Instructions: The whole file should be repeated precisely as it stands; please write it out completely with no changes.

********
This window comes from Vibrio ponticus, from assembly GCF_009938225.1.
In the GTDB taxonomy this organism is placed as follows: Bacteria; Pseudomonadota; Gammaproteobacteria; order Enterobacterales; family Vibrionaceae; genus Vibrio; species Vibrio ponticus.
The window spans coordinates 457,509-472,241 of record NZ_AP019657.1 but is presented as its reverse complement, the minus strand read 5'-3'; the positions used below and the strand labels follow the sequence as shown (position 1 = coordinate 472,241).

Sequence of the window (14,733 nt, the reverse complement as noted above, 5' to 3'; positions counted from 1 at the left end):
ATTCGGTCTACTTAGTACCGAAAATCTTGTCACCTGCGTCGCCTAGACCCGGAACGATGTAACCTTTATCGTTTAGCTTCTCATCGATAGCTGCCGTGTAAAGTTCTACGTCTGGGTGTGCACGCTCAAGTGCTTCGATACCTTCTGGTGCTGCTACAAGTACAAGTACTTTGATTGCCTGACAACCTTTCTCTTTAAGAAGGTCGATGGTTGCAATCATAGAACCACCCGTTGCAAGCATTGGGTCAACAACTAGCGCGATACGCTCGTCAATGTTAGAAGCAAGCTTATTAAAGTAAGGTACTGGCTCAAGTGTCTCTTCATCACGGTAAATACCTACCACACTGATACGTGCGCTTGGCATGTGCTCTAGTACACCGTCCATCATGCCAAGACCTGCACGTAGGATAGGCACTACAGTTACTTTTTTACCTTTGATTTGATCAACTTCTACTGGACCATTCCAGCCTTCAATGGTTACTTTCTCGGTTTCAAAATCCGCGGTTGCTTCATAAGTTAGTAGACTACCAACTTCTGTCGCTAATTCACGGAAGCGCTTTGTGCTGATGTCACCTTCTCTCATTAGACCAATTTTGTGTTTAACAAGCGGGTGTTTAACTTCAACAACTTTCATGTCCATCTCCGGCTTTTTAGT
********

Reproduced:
This window comes from Vibrio ponticus, from assembly GCF_009938225.1.
In the GTDB taxonomy this organism is placed as follows: Bacteria; Pseudomonadota; Gammaproteobacteria; order Enterobacterales; family Vibrionaceae; genus Vibrio; species Vibrio ponticus.
The window spans coordinates 457,509-472,241 of record NZ_AP019657.1 but is presented as its reverse complement, the minus strand read 5'-3'; the positions used below and the strand labels follow the sequence as shown (position 1 = coordinate 472,241).

Sequence of the window (14,733 nt, the reverse complement as noted above, 5' to 3'; positions counted from 1 at the left end):
ATTCGGTCTACTTAGTACCGAAAATCTTGTCACCTGCGTCGCCTAGACCCGGAACGATGTAACCTTTATCGTTTAGCTTCTCATCGATAGCTGCCGTGTAAAGTTCTACGTCTGGGTGTGCACGCTCAAGTGCTTCGATACCTTCTGGTGCTGCTACAAGTACAAGTACTTTGATTGCCTGACAACCTTTCTCTTTAAGAAGGTCGATGGTTGCAATCATAGAACCACCCGTTGCAAGCATTGGGTCAACAACTAGCGCGATACGCTCGTCAATGTTAGAAGCAAGCTTATTAAAGTAAGGTACTGGCTCAAGTGTCTCTTCATCACGGTAAATACCTACCACACTGATACGTGCGCTTGGCATGTGCTCTAGTACACCGTCCATCATGCCAAGACCTGCACGTAGGATAGGCACTACAGTTACTTTTTTACCTTTGATTTGATCAACTTCTACTGGACCATTCCAGCCTTCAATGGTTACTTTCTCGGTTTCAAAATCCGCGGTTGCTTCATAAGTTAGTAGACTACCAACTTCTGTCGCTAATTCACGGAAGCGCTTTGTGCTGATGTCACCTTCTCTCATTAGACCAATTTTGTGTTTAACAAGCGGGTGTTTAACTTCAACAACTTTCATGTCCATCTCCGGCTTTTTAGT